Such a plan does absolute justice to each individual. It rests upon sound economic and financial ground, and affords to the teachers of the United States and Canada, for the first time, a means whereby they may protect themselves and their families against the hazards of life which necessarily hang over a family supported by the modest fixed salary of a teacher. The solution thus attained after years of study not only is in the interest of the teachers, but lends itself to a freedom of movement impossible under any restriction of pensions to a limited group of institutions. The question of protection against dependence ought not to be complicated with other aims, but should stand squarely on its own feet. Best of all, such a plan makes an appeal to personal independence and personal sense of responsibility, instead of weakening these qualities.
The full effect of this coöperation between the college and the teacher will not be fully appreciated until time has shown the benefits which it brings to each. In the long run it will profoundly influence both the teachers and the colleges. The plan of insurance and annuities which is thus in time to replace the old pension system contemplates, in the long run, a coöperation of the colleges and the teachers, so planned as to secure for the teacher the largest measure of security, with the fullest freedom. Nothing short of this will permanently dignify and strengthen the teacher’s calling, which was the object at which the author of the Foundation aimed. The method by which this was to be accomplished, he left to be worked out by his trustees as time and experience might decide.
The great gain to the college teachers of the United States, Canada, and Newfoundland, coming out of this great gift, lies in the fact that a solution of the pension problem has been worked out on terms which are just and feasible, financially sound and enduring, and within the reach of the income of the small college and of the modest pay of its teachers, and on conditions which make for self-respect and independence.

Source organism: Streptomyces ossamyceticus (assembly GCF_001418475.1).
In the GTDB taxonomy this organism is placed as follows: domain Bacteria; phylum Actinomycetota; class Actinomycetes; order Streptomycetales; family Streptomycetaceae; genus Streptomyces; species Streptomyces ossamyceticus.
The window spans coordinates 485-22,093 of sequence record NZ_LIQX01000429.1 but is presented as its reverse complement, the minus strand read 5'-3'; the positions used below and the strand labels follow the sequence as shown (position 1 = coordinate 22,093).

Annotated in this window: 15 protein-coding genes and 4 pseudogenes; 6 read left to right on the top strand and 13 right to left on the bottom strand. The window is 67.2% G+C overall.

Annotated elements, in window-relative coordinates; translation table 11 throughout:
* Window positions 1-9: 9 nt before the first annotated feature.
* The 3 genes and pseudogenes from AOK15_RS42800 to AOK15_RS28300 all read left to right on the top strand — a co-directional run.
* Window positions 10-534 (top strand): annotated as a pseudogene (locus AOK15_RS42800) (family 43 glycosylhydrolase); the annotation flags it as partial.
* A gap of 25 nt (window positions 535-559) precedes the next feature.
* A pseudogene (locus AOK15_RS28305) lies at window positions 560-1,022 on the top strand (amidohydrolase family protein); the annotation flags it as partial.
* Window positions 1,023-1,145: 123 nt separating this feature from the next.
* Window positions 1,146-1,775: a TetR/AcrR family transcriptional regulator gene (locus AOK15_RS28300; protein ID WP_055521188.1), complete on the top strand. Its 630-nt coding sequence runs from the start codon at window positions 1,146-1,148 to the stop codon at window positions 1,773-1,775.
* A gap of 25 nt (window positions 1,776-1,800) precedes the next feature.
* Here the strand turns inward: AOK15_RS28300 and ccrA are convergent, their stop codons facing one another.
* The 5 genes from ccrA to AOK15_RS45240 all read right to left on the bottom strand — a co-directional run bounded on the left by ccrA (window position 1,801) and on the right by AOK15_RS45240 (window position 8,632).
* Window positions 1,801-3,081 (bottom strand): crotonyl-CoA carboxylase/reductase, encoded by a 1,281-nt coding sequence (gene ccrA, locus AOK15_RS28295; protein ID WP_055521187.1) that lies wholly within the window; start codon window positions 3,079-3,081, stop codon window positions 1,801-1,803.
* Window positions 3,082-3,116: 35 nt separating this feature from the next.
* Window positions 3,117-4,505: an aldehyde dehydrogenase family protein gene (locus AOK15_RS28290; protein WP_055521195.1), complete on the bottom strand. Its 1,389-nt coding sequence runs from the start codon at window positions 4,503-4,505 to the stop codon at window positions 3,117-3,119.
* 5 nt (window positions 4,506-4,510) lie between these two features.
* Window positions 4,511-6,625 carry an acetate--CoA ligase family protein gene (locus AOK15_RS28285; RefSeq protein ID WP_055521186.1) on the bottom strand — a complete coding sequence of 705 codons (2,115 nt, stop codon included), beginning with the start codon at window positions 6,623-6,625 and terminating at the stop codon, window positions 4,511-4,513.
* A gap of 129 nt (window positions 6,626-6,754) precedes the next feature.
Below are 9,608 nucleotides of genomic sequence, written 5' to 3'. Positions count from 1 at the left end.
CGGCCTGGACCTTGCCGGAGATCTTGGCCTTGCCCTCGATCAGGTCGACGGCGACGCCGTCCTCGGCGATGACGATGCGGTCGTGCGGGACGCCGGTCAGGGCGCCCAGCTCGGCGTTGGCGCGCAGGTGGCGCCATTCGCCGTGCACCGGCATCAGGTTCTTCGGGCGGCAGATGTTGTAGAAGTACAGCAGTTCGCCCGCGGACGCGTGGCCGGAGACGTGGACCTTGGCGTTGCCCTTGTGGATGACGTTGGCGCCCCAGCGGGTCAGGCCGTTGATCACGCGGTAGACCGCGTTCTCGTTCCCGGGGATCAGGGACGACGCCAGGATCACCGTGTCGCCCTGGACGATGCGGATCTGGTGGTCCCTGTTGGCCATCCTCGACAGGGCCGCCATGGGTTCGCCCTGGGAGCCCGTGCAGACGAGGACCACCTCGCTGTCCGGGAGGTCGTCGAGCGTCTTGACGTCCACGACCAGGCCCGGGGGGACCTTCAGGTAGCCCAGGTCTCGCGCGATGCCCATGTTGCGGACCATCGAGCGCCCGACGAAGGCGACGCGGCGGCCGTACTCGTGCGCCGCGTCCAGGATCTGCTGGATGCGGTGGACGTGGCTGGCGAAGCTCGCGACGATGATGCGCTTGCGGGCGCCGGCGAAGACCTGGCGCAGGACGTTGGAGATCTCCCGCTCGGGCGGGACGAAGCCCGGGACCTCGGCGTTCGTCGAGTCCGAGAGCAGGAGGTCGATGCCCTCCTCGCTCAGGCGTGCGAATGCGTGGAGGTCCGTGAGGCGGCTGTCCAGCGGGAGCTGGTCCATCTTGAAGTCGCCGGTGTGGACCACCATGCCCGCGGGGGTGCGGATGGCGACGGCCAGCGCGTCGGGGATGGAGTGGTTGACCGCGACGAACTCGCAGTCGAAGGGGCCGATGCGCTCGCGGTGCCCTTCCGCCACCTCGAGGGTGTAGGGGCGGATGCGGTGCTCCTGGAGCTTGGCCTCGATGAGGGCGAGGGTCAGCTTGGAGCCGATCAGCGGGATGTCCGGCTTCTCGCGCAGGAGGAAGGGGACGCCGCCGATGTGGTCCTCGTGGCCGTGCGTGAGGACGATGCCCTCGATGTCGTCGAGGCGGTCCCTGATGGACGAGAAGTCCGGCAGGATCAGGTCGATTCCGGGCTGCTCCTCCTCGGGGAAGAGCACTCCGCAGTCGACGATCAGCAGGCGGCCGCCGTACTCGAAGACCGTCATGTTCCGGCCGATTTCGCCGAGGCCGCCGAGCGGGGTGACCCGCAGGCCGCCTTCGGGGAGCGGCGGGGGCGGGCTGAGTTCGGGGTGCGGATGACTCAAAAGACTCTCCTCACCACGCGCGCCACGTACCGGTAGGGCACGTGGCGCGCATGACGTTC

Meanwhile, through the aid of the Carnegie Corporation, supplementing the income of the Foundation, a most generous provision has been made, to continue, for a generation and more, the payment of pensions on the noncontributory plan to the six thousand teachers in the seventy-four colleges and universities in the United States and Canada associated with the Foundation. There will be expended in these payments during the next fifty years over fifty millions of dollars. To these teachers also all the facilities of the Teachers’ Insurance and Annuity Association are made available.
The trustees of the Carnegie Foundation undertook the administration of a trust in a field but little understood. In working out the plan which has been briefly outlined, they sought to answer the three difficult questions before them, thoughtfully and sincerely. These same questions confront, each of the numerous pension systems organized in our country in the past dozen years.